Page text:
Originally published July 2, 2015
By Laura L. Acosta
UTEP News Service
Before graduating from The University of Texas at El Paso School of Nursing in May 2015, Michael McGinnis was one of 91 undergraduate students who made a difference in schools, outpatient clinics, home health and quality management hospital settings throughout the community.
While completing his community rotation at the Mendoza Soldier Family Care Clinic on Fort Bliss in April, McGinnis developed a pamphlet on nonmedical interventions to treat depression for the clinic’s nurses to use with their patients.
“I wanted to find things that patients could do outside of pharmaceuticals to try to help with their depression,” said McGinnis, who has a Bachelor of Science in nursing from The University of Texas at El Paso, in addition to a bachelor’s in psychology from The University of Texas at Dallas. “One of the things I saw in the research is if patients feel like they have more self-efficacy, that helps with depression.”
The pamphlet titled, “Patient Mediated Treatments in Depression: Sleep, Healthy Lifestyles, and Social Support,” and features tips on sleep, exercise, smoking cessation and social support services to help individuals manage their depression.
“If I could tell them simple things that they can do that will affect their depression, not only will it help with the depression, but it also may increase their self-efficacy and make them feel like they have some control over their life,” McGinnis said.
McGinnis’ project was very well received by the nurses and administrators at the clinic. In May, the Department of Nursing at William Beaumont Army Medical Center informed McGinnis that his pamphlet had been incorporated in the preparedness and prevention initiatives at the Mendoza Soldier Family Care Clinic.
“I wanted my project to be something that might be useful to the nurses,” McGinnis said. “I wanted to be sure that it had relevance to what they’re doing.”
The pamphlet was McGinnis’ final project for the class, Promoting Health Along the Border. Students complete 135 hours in a community health care setting during the final semester of nursing school. As part of the class, students identify an area that could be improved in their practice settings. Students conduct research on interventions then present their recommendations to their supervisors.
McGinnis searched Google Scholar and other Internet databases for information on cigarette smoking and depression, healthy sleep habits, physical activity and depression, and social support services available to military families on Fort Bliss.
“While the students are at their clinical sites, we want them to do more than just assessments and skills,” explained Melissa Wholeben, Ph.D., UTEP clinical assistant professor and the course manager. “They need to be a community nurse in which they find a need, research how to fix the need and then present strategies to fix it. They also evaluate how well their projects were received.”
Wholeben estimates that students in the Promoting Health Along the Border class implement between 250 and 275 projects a year at different practice sites. The class is offered during the fall, spring and summer semesters.
Another project that made a difference in the community during the spring semester was called “Start Smart,” which encouraged seventh graders at Ysleta Middle School to eat a healthy breakfast.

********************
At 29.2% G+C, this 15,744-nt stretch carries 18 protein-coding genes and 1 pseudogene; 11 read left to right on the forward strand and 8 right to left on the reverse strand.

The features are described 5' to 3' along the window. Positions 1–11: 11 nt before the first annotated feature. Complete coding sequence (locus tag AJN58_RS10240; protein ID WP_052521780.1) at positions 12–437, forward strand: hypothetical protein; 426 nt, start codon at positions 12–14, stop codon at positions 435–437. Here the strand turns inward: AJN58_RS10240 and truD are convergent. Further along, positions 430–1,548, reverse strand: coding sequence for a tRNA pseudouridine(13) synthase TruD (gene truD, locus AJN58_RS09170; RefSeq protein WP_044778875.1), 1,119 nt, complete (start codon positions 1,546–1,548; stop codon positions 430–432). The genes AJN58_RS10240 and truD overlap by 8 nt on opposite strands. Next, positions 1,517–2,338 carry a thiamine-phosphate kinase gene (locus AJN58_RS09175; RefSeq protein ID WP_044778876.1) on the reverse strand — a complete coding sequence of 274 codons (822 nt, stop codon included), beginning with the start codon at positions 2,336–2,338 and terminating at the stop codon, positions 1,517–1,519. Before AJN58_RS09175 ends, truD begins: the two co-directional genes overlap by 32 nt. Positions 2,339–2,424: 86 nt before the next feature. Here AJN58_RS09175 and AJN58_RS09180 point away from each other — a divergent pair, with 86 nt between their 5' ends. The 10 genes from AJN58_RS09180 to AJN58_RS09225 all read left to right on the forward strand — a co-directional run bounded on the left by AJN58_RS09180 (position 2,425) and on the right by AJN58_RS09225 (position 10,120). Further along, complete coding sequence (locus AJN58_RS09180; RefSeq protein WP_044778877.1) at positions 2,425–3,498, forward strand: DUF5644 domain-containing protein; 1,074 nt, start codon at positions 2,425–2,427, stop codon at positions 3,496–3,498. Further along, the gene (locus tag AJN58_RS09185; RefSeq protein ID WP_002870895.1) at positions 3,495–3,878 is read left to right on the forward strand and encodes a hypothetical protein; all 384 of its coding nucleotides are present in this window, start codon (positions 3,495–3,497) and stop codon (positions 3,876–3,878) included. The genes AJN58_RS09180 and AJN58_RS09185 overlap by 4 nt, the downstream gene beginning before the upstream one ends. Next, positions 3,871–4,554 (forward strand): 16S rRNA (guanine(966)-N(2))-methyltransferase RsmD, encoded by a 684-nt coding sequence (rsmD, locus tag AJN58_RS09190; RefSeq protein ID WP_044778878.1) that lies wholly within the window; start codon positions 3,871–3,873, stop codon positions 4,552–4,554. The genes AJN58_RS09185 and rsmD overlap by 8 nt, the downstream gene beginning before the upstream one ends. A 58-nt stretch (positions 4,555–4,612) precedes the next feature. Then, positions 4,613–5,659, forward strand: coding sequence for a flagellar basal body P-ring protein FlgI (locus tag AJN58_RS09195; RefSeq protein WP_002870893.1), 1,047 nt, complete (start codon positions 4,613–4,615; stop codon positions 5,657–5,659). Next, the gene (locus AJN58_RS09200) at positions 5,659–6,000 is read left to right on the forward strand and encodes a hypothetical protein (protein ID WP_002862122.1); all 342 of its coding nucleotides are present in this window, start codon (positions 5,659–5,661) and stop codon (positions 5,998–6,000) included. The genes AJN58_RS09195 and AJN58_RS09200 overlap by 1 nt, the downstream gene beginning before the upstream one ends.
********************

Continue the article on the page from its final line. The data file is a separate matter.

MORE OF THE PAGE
The project was the brainchild of Jennifer Posern, who shadowed the school’s nurse as part of her community rotation in March. Posern noticed that between 8:30 and 9 a.m. every morning the nurse’s office would be flooded with students complaining about headaches and nausea.
Even though they were given fruit, yogurt, or cereal and milk during the first class, Posern noticed that the students who were not feeling well did not eat their breakfast.
“They had headaches and stomach aches and you give them some juice and some crackers and they’re fine and you send them back to class,” Posern recalled. “All they needed was to eat.”
Posern developed a PowerPoint presentation to explain how skipping breakfast affected the students’ performance at school.
“Your focus is just all over the place,” Posern said. “One of the big things that I found in the research was everything felt harder to do even if it wasn’t because you don’t have enough food and enough water.”
Students answered multiple-choice questions about healthy food choices and learned about the long-term effects of skipping breakfast.
The experience not only allowed Posern to apply her creative side, but it also solidified her decision to become a school nurse.
“Rather than being told what to eat, teenagers need to be taught to make healthy choices,” Posern said. “They need to learn what is healthy and what is unhealthy and how to choose the right things. As a school nurse, I can directly teach kids that.”
Jolande Aguilera, a school nurse at Del Valle Elementary School, has taught students from UTEP by precept for the past seven years. She works closely with the nursing students on their projects to make sure their topics are relevant to the needs of the elementary school population. Past projects include exercise, nutrition and dental health.
“They do really cool things,” Aguilera said. ”They think outside the box but it’s because that’s what I expect from them. I love (UTEP) students. They’re awesome and they are so eager to learn.”
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